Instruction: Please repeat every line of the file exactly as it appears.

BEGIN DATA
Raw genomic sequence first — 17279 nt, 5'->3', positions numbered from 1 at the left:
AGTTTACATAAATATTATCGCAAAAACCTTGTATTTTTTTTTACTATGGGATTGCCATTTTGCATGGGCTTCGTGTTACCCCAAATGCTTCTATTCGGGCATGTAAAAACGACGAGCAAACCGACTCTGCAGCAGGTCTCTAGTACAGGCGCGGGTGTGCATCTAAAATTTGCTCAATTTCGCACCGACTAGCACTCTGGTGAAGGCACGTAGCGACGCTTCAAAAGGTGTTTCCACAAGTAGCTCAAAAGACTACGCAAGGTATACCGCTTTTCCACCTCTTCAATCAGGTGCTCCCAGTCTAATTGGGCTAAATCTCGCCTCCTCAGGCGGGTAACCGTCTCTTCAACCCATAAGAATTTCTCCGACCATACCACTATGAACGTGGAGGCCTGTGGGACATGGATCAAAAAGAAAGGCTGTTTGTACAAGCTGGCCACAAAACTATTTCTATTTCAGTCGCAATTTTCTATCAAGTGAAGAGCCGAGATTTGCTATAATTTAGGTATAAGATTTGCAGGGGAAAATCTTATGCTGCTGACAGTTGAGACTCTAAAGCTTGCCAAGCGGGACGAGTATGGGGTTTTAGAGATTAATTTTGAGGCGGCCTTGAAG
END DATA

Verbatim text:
Raw genomic sequence first — 17279 nt, 5'->3', positions numbered from 1 at the left:
AGTTTACATAAATATTATCGCAAAAACCTTGTATTTTTTTTTACTATGGGATTGCCATTTTGCATGGGCTTCGTGTTACCCCAAATGCTTCTATTCGGGCATGTAAAAACGACGAGCAAACCGACTCTGCAGCAGGTCTCTAGTACAGGCGCGGGTGTGCATCTAAAATTTGCTCAATTTCGCACCGACTAGCACTCTGGTGAAGGCACGTAGCGACGCTTCAAAAGGTGTTTCCACAAGTAGCTCAAAAGACTACGCAAGGTATACCGCTTTTCCACCTCTTCAATCAGGTGCTCCCAGTCTAATTGGGCTAAATCTCGCCTCCTCAGGCGGGTAACCGTCTCTTCAACCCATAAGAATTTCTCCGACCATACCACTATGAACGTGGAGGCCTGTGGGACATGGATCAAAAAGAAAGGCTGTTTGTACAAGCTGGCCACAAAACTATTTCTATTTCAGTCGCAATTTTCTATCAAGTGAAGAGCCGAGATTTGCTATAATTTAGGTATAAGATTTGCAGGGGAAAATCTTATGCTGCTGACAGTTGAGACTCTAAAGCTTGCCAAGCGGGACGAGTATGGGGTTTTAGAGATTAATTTTGAGGCGGCCTTGAAG